Aquatic Plant Forum banner
1 - 13 of 13 Posts

·
Banned
Joined
·
2,069 Posts
Edward, how high on the Mg?
I have some I saved from the SAE's, it's doing well, so of course I now want to torture it:)

Regards,
Tom Barr
 

·
Banned
Joined
·
2,069 Posts
Well, try it and see.

It's growing well for me, so I'll just add known amounts of Mg to the tank till I see a negative response.

Regards,
Tom Barr
 

·
Banned
Joined
·
2,069 Posts
Mg is more common for issues, many suggested it was K+, but CO2 and Mg will influence that more than Ca which tends to rarely an issue but an oft loved excuse for poor growth.

High levels of NH4+ and Mg++ will block K+ far more than K+ ever will.
And there is research to support that.

So do not go nuts with Mg.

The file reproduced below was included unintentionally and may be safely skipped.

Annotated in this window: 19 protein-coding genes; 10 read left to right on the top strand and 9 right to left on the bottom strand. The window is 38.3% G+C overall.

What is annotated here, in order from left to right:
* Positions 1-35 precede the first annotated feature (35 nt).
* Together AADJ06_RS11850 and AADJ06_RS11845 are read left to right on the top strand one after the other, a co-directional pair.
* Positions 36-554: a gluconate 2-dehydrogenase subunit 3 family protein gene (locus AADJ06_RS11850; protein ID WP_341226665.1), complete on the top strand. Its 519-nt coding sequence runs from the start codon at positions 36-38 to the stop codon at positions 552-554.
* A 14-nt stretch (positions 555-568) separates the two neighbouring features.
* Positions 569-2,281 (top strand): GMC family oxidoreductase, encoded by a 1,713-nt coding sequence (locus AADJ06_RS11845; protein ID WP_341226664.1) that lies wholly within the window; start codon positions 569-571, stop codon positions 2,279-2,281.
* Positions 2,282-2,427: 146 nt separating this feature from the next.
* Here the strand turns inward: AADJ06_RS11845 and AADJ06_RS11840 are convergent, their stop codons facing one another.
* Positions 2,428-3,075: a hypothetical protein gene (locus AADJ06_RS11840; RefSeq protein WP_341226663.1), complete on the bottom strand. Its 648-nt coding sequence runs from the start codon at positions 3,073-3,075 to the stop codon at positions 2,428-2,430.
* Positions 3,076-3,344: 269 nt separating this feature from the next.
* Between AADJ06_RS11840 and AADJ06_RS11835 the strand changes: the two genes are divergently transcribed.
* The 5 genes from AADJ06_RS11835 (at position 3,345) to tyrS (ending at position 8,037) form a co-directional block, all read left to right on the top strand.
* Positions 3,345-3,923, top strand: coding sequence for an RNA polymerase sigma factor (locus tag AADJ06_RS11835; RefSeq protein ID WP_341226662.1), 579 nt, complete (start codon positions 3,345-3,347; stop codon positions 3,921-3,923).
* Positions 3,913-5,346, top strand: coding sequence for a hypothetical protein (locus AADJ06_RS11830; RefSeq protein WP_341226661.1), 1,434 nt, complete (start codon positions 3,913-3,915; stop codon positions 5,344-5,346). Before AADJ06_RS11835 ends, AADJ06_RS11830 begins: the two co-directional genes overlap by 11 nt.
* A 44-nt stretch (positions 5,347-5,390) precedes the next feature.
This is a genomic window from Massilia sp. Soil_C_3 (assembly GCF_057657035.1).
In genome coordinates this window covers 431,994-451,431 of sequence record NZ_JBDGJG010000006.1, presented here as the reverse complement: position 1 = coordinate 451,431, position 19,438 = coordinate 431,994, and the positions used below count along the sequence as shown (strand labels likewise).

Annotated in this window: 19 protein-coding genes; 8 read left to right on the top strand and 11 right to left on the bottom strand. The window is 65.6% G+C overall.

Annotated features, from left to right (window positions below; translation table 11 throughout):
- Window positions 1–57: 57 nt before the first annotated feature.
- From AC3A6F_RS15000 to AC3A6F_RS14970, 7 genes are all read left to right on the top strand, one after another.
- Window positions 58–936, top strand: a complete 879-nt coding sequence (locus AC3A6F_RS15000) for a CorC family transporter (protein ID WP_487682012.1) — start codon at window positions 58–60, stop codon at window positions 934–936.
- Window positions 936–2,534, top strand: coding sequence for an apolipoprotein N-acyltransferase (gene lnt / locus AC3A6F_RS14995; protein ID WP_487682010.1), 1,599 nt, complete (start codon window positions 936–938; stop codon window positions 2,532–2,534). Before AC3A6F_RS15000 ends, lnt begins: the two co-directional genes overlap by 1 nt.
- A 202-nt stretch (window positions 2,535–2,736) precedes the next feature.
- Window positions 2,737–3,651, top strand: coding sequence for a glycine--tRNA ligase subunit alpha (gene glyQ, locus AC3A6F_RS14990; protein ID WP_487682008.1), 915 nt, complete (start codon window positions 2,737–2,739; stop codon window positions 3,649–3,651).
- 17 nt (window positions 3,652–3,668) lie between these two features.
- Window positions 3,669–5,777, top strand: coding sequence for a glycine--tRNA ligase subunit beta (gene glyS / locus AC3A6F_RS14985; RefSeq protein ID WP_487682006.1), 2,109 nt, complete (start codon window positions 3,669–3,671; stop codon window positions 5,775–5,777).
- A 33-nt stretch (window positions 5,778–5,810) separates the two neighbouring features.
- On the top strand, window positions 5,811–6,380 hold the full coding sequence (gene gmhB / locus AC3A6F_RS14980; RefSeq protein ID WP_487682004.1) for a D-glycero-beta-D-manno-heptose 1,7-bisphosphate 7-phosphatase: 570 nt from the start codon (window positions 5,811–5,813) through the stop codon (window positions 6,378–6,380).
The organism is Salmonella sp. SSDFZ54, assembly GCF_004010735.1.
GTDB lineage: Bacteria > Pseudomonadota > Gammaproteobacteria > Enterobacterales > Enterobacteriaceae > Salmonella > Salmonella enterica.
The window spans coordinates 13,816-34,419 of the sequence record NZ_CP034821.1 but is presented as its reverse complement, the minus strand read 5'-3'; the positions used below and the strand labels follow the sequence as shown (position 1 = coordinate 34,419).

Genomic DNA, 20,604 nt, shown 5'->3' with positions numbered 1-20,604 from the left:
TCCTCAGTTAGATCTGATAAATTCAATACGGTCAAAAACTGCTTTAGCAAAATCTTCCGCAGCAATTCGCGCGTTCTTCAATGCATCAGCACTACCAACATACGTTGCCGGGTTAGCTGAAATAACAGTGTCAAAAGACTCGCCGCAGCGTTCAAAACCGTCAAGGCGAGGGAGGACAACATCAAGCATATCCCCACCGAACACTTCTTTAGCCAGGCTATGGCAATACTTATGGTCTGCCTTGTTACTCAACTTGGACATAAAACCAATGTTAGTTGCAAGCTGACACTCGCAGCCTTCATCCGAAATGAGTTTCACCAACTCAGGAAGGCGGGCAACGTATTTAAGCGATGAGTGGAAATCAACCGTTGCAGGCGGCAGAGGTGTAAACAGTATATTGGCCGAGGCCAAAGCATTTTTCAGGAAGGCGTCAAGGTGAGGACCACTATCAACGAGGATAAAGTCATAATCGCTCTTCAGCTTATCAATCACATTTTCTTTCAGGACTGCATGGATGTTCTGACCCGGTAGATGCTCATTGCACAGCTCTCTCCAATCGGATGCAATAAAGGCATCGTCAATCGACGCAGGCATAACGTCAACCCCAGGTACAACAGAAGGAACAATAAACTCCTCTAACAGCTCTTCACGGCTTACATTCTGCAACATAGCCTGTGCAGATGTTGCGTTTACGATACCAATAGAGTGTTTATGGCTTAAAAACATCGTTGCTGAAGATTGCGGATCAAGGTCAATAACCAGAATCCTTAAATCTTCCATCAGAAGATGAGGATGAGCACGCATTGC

You just need a little bit and the ratio itself is not going to cause much issue if the Ca is high. 10-20ppm is more than enough.

Regards,
Tom Barr
 

·
Banned
Joined
·
2,069 Posts
Edward said:
Hi All

The Rotala wallichii been growing well at 20 ppm Ca and 2 ppm Mg. However, it stops growing when Mg changes to 10 ppm. When conditions change back to 2 ppm Mg the plant starts growing again.
This test I have repeated several times. Please take in consideration that the Mg is from MgSO4, not MgCO3. The Ca is from CaSO4 and CaCl2, not CaCO3 nor CaNO3.

Thank you
Edward
I'll give this a whirl.
I like the Rotala and it does grow back fast when happy.
What might be interesting is focusing on the KH vs Mg.

I know many folks that have rather high GH's, many from dosing SeaChem Eq and in a number of cases they have Mg over 10ppm but an associated higher level of Ca as well.

Ca/K/Mg/NH4 blocking all appears to need to be much higher concentrations typically found in pore water to start to get blocking. But species to species difference may play a larger role.

I have found the Luwigia cuba to stunt much like the R wallichii in the hard KH/GH's, but teasing apart which is causing what requires more grow out and then changes to the Mg, KH and Ca levels.